Research Summary

Intermediate Fellowship research summary

Mycobacterium tuberculosis (Mtb) is an extremely successful pathogen due to its ability to latently infect more than one third of the world’s population. How Mtb can persist in human tissues for decades without replicating and then abruptly resume its growth and cause disease is a fundamental question in the tuberculosis field.

The role of redox signaling molecules such as oxygen (O2) and nitric oxide (NO) in promoting Mtb persistence has received wide attention. However, the molecular mechanism of how these diatomic gases are sensed to induce Mtb persistence remains elusive. Our work suggests that the Mtb WhiB family functions as a Fe-S based “sensor system” to precisely monitor O2, NO and cellular redox stress to promote bacterial persistence. This research proposal investigates the function of the WhiB proteins in controlling dormancy and reactivation of Mtb.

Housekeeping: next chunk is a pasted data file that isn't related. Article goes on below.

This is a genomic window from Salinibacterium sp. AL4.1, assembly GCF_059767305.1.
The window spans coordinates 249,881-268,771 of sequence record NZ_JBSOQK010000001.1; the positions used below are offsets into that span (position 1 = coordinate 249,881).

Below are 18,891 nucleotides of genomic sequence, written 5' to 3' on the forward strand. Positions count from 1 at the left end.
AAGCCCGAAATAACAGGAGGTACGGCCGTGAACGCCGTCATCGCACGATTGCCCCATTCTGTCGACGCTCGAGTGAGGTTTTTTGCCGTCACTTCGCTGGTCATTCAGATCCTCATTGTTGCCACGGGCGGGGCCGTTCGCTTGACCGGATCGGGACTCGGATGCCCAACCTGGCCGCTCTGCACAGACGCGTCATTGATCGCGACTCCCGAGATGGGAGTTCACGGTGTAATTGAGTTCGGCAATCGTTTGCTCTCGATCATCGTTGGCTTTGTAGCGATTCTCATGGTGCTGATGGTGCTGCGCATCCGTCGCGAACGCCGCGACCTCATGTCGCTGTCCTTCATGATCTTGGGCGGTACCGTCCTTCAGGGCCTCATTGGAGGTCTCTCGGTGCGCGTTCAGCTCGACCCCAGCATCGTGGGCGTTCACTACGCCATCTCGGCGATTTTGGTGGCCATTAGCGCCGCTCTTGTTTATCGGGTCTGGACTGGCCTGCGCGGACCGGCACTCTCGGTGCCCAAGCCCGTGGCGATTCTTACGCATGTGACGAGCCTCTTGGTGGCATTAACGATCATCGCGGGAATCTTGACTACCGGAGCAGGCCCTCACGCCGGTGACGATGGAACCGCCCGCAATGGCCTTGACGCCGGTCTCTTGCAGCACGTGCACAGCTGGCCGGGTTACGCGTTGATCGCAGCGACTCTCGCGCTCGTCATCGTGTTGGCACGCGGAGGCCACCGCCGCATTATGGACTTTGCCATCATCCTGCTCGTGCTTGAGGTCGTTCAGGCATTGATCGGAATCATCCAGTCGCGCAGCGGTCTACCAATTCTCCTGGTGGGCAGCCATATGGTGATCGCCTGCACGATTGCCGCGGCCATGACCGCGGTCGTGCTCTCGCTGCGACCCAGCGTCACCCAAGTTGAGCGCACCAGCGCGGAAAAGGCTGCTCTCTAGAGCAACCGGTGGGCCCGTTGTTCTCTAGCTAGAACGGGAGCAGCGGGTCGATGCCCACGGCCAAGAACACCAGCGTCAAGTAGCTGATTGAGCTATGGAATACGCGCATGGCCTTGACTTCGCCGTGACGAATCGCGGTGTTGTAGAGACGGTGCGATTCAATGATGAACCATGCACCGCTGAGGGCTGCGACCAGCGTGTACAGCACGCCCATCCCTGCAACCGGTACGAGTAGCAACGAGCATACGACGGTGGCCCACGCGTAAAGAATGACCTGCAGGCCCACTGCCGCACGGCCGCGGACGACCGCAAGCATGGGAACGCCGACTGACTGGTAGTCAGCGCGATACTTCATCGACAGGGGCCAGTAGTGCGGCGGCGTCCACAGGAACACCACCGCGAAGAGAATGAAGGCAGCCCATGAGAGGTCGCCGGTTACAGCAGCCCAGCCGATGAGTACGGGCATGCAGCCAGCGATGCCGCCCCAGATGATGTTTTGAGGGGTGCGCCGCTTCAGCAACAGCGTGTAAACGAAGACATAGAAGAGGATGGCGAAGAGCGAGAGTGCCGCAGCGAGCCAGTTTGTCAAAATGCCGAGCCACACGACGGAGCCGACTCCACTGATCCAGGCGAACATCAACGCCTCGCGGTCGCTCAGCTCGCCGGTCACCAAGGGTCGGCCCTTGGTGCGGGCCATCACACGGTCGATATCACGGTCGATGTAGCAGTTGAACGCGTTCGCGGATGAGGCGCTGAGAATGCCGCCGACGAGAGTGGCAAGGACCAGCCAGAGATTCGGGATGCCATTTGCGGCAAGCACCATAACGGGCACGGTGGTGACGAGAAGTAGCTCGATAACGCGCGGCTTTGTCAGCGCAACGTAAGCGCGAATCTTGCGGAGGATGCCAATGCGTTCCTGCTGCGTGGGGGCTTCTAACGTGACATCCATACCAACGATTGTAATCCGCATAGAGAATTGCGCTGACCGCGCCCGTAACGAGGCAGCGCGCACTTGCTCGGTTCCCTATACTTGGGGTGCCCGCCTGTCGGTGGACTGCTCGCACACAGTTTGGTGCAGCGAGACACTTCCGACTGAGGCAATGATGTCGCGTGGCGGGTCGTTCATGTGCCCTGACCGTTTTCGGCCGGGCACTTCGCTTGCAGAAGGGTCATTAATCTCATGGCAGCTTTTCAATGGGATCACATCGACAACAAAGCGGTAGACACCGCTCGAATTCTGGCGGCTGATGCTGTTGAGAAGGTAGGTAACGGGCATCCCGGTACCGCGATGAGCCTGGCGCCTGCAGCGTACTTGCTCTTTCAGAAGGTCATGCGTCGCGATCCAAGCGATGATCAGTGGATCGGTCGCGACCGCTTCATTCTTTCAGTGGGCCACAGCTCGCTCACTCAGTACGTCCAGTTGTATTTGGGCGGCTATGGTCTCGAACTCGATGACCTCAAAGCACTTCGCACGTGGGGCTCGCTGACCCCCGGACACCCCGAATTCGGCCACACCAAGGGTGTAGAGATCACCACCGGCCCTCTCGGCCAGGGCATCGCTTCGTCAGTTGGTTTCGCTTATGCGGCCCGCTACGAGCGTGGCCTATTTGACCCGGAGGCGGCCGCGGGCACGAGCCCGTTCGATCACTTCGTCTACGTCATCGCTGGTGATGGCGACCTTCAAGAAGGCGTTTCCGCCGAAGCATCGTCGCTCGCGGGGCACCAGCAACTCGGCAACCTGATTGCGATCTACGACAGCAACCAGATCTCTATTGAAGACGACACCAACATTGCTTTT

We plan to exploit EDFS-EPR to analyze the Fe-S clusters of WhiB proteins and utilize a novel protein interaction technology (M-PFC) to generate a network of proteins which communicate with the WhiB proteins. We will analyze the regulatory role of WhiB proteins in response to oxido-reductive stress. Lastly, our plan is to investigate the in vivo role of the WhiB family using various animal models.